A shooting victim’s willingness to testify against the drug dealer who shot him is big news in Philadelphia: Inquirer story here–Despite Threats, Victim Testifies in Phila. Court. That such testimony is perceived as rare (and courageous) reflects the widespread violent witness intimidation suffered by Philly urban residents, and documented in this Inquirer series: Witness Intimidation Crisis. As I’ve written elsewhere, witness intimidation is most pernicious when the threatened fear that the government won’t protect them. That’s why these legislative efforts to improve state witness protection programs are so important.
Here’s a story of violent irony. Last Friday, two young New Jersey women were sentenced for participating in the execution of a friend–Latyria Nealy–because the gang to which all three women belonged thought Nealy might be snitching. Having lured Nealy to her death on suspicion of being a snitch, one of the women, Nikki Moore, then became an informant herself, providing “significant, extensive, and comprehensive” cooperation which earned her two years off her 12-year sentence. The other defendant apparently also cooperated in some fashion but did not get any credit. Story here: Pair Sentenced in Gang Execution: Asbury Park Woman Killed for being a ‘Snitch’. The irony, of course, lies in the cycle of violence in which people work off their sentences for killing suspected informants by becoming informants themselves. The deeper challenge is helping young people surrounded by crime who are caught in the middle–between violent gangs that threaten those who talk, and a criminal system that punishes those who remain silent.
The Philadelphia Inquirer’s witness intimidation series (previous post here) triggered a congressional hearing. You can read the testimonies here, including criticism of the series for exaggerating the extent of the problem. See testimony of Michael Coard. Senator Arlen Specter (D-PA) subsequently called for a law that would make witness intimidation a federal offense; witness intimidation is already a state crime. Story here. In a similar development, Rep. Elijah Cummings (D-MD) introduced the Witness Security and Protection Grant Program Act of 2009, to provide assistance to state and local witness protection programs. Press release here. More indications that the law of informant use will look very different a few years from now.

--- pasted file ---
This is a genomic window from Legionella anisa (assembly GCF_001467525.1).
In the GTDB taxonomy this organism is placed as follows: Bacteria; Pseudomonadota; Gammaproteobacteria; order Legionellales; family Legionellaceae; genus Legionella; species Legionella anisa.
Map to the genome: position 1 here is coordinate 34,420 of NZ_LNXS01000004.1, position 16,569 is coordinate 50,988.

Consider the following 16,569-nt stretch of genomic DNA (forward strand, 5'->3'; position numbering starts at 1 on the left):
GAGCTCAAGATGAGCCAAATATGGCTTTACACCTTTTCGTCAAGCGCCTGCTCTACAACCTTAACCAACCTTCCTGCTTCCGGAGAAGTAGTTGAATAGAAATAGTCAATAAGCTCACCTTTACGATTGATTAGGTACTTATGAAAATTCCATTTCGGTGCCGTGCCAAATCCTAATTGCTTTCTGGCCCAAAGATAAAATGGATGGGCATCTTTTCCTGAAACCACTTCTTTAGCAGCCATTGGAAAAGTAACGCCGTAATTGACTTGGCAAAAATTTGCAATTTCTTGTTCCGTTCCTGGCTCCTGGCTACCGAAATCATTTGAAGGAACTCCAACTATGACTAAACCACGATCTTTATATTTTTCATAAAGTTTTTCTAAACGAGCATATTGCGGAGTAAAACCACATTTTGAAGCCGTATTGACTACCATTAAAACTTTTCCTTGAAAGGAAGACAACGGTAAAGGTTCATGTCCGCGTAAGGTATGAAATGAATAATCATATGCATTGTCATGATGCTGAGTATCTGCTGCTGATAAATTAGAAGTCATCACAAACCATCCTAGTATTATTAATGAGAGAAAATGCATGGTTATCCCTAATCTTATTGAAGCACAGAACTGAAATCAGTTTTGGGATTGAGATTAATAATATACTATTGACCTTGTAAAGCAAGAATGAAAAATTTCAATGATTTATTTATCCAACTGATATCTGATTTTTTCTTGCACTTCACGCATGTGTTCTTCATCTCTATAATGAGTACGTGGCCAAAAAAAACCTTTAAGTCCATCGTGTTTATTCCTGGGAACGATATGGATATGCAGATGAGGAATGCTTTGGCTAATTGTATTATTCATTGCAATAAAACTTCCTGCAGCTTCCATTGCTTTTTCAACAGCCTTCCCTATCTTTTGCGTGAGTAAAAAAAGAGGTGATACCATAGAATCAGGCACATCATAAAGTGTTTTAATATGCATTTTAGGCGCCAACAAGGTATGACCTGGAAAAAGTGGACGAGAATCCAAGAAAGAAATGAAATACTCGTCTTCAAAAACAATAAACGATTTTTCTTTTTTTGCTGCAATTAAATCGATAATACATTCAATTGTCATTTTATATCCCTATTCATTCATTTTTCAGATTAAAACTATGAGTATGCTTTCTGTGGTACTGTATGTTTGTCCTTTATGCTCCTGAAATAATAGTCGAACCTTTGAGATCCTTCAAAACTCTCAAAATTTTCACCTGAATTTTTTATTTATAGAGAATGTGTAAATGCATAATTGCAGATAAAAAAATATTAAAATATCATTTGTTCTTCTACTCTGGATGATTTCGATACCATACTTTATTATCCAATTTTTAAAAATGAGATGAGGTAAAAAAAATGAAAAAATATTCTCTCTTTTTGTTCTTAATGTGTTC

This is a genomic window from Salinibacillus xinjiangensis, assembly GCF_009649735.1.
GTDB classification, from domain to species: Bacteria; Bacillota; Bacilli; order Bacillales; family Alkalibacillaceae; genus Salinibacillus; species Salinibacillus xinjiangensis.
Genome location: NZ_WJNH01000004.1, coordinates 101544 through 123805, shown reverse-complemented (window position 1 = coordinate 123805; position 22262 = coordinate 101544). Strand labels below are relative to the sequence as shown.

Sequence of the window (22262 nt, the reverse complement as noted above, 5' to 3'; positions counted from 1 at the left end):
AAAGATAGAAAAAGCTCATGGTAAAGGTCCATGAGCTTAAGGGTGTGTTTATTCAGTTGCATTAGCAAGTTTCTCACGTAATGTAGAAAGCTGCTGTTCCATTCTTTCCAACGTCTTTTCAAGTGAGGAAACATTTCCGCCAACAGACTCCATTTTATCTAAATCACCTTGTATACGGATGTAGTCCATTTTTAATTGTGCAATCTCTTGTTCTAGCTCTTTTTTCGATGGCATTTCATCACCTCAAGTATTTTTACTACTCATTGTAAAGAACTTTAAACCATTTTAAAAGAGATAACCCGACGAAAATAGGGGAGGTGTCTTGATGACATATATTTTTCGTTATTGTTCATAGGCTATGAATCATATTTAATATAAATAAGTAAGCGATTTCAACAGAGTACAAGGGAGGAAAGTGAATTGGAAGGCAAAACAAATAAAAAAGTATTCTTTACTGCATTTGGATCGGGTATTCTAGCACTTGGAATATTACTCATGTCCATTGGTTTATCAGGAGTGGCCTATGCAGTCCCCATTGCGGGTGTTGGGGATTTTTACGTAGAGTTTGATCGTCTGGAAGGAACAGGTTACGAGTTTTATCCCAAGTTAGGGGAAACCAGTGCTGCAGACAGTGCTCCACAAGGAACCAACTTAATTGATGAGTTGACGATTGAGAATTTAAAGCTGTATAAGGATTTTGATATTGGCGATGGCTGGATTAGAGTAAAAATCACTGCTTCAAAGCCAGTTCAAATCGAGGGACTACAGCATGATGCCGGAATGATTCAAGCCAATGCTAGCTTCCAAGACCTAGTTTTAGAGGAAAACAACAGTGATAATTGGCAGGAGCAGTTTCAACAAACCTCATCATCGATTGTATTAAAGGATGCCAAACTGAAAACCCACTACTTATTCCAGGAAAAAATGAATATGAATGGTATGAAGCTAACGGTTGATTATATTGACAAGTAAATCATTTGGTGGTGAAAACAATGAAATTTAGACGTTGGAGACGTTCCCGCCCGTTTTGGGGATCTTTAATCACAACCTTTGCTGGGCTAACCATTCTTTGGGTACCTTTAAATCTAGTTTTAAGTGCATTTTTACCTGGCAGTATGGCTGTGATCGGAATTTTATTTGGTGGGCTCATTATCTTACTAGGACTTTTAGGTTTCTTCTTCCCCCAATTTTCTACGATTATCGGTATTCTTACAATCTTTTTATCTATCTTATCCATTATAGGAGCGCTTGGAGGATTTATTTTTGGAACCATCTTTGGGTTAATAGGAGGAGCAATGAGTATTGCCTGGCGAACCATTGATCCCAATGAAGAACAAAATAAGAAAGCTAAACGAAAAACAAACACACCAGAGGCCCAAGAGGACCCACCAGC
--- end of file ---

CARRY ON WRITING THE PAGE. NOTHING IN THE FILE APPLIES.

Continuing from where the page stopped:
WSJ Blog picked up this lengthy story from the Philadelphia Inquirer, documenting rampant witness intimidation, violence, and the inability of city prosecutors to prosecute violent crimes. One witness saw his own written statement to police posted on a wall as a flier, with the following words scribbled on it: “Don’t stand next to this man. You might get shot.” From the Inquirer:
“It’s endemic. People are frightened to death,” said District Attorney Lynne M. Abraham. “We’ve had witness after witness intimidated, threatened, frightened.” And the city cannot guarantee their protection. “That fear, that’s real,” said Jamie Egan, a former city prosecutor. “When people would ask me if I could guarantee their safety, I would say, ‘Unfortunately, I cannot.'” Abraham has long fought for more money to protect and relocate witnesses in criminal cases. For 15 years, she has repeatedly complained, to no avail, that the city’s program was underfunded and failing to meet a crucial need. Local funding for witness relocation is a fraction of the spending in the vaunted federal witness-protection program. Efforts to pump city money into the local program have failed year after year.